On appeal, the Sixth Circuit (which hears appeals from federal district courts in Michigan, Ohio, Kentucky and Tennessee) in determining whether Dura’s drug testing was a medical examination and/or an inquiry about disabilities turned to guidance from the Equal Employment Opportunity Commission which asks whether the test –
- is administered and/or interpreted by a health care professional or given in a medical setting
- is designed to reveal an impairment or the employee’s physical or mental health
- is invasive
- measures employee performance or the physiological responses to the task
- utilizes medical equipment or is given in a medical setting.
The court determined that the urine-based test conducted by Dura was performed in a quasi-medical setting, with medical equipment and health professionals interpreting the results. However, the key to the court’s analysis was whether the test was designed to reveal impairment or the employee’s health.
Here, Dura abstained from asking employees about their medical conditions and the plaintiffs failed to show how the urinalysis or post-test reporting of machine-restricted medications revealed their medical conditions. The narrow focus on substances with machine operating restrictions may actually reflect Dura’s effort to avoid receiving information about its employees’ medical conditions.
However, the court also noted that there was much discrepancy between the written protocols and the practices implemented. Thus, a jury could find the drug testing was a pretext for screening out individuals potentially having disabilities. Therefore, the issue should have been resolved by a jury and the trial court erred in granting the plaintiffs’ motion.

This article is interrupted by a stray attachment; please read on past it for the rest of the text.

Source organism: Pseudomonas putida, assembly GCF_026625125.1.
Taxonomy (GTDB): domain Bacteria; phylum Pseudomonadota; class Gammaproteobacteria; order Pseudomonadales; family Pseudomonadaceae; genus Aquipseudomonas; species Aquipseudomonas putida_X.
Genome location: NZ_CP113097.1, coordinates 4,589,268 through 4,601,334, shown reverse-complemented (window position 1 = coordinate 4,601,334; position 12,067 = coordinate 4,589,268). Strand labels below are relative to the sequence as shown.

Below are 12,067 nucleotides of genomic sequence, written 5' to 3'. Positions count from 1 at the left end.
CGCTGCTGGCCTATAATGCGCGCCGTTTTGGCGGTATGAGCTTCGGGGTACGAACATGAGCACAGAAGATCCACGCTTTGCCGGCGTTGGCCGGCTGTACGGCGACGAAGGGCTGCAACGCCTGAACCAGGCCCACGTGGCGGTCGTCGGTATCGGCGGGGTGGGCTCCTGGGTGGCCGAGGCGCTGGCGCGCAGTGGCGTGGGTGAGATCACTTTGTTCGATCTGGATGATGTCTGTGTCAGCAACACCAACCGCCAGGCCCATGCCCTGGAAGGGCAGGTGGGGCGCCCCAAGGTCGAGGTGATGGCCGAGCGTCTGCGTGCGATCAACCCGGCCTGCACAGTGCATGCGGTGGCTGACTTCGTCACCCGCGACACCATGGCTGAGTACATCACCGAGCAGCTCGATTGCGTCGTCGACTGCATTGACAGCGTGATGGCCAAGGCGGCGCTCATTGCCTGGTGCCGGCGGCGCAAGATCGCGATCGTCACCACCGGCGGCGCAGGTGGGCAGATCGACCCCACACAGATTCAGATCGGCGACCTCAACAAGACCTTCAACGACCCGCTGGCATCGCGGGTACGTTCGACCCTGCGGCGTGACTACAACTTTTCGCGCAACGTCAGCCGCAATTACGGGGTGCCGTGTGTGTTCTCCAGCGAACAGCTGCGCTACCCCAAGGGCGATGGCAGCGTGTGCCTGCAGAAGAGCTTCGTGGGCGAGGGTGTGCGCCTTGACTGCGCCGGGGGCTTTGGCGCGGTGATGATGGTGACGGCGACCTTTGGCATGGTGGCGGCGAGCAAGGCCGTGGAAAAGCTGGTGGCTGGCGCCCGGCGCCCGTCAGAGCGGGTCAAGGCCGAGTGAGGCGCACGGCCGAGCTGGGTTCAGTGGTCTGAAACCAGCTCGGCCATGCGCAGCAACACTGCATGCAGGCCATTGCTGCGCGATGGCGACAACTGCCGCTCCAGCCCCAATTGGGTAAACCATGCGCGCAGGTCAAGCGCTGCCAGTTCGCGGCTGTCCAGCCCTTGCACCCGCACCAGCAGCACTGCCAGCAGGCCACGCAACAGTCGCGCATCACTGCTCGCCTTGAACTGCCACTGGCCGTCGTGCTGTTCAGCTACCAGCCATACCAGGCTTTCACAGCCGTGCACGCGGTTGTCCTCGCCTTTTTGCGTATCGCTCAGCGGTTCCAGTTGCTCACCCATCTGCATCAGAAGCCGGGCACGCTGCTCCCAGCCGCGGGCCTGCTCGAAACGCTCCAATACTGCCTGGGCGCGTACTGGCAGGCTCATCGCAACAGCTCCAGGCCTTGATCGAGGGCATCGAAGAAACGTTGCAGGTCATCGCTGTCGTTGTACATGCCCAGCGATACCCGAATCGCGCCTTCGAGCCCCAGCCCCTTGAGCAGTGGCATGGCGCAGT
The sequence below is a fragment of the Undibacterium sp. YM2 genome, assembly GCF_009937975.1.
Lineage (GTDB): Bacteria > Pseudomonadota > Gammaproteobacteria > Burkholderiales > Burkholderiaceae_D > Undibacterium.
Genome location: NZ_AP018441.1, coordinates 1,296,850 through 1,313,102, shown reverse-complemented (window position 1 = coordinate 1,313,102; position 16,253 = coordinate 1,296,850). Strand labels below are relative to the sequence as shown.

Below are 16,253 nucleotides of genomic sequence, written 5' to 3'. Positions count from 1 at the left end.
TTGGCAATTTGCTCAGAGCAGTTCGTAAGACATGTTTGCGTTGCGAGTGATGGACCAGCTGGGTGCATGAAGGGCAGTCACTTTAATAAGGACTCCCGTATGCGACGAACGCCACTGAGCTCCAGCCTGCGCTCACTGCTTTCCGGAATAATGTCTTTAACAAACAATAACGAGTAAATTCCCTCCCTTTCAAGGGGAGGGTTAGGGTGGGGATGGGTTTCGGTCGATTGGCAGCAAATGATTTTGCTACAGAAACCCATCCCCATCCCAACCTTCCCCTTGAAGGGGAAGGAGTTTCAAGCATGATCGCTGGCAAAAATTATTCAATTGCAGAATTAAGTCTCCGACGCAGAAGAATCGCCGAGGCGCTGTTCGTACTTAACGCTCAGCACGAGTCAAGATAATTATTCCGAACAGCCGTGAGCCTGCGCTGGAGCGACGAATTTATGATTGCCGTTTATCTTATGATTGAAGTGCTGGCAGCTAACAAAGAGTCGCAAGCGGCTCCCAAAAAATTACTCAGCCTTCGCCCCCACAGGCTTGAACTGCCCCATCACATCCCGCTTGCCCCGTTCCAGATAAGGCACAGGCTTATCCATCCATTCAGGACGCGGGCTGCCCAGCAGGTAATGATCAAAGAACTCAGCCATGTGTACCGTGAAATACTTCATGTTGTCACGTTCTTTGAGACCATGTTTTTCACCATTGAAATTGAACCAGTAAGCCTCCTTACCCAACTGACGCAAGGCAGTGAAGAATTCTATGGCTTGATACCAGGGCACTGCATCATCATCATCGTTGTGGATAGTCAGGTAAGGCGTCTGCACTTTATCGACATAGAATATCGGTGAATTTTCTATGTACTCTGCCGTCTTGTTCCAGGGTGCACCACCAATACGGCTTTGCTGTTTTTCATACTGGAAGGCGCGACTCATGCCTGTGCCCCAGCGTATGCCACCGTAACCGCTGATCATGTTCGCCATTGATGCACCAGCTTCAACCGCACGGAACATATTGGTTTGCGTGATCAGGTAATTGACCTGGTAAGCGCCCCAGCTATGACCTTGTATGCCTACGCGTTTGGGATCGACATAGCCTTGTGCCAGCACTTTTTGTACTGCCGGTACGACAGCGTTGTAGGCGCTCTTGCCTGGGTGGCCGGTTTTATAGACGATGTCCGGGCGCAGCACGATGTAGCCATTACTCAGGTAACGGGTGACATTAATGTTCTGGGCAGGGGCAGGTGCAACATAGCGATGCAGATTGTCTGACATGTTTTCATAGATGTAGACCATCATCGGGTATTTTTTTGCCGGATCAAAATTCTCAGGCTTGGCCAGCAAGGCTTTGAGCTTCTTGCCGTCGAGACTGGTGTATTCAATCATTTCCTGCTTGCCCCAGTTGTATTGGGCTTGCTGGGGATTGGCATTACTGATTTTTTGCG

The court next determined whether Dura had made prohibited “disability inquiries”. The EEOC explains that prohibited disability inquiries include asking an employee whether they are currently taking any medications or have a history of doing so, or monitoring whether employees are taking medications. However, the EEOC guidance permits an employer to ask about alcohol or illegal drug use and only prohibits inquiries about lawful drug use “if the question is likely to elicit information about disability.”
The court concluded that a “drug test that requires positive-testing employees to disclose medications to a third party, who then relays only machine-restricted medications to the employer, need not reveal information about a disability.” Thus, while Dura’s drug testing program may push the boundaries of the ADA’s definition of a medical examination/disability-inquiry, it does not clearly fit into the prohibited conducted. Therefore, a jury could rule either way, and the district court erred when it granted plaintiffs’ motion.
Finally, the court explained that if a jury finds that the testing was a medical examination or an inquiry about disabilities, then the employer will shoulder the burden of proving it was job related and a business necessity (thereby justifying its actions under the ADA). That burden may be met by showing it had a reasonable belief prior to conducting the test based on objective evidence, that(1) the employee’s ability to perform the essential functions of their job would be impaired by the medical condition, or (2) the employee would pose a direct threat of substantial harm to himself or others because of the medical condition.
This case emphasizes, among other things, that employers must not only have the proper policy in place, but that the process must follow those in the policy. And always seek legal advice from an attorney who specializes in employment law, like the author, before developing a drug testing policy to avoid violations of the Americans with Disabilities Act.
If you need any assistance with ADA issues, contact the author at 313-983-4863 or email@example.com.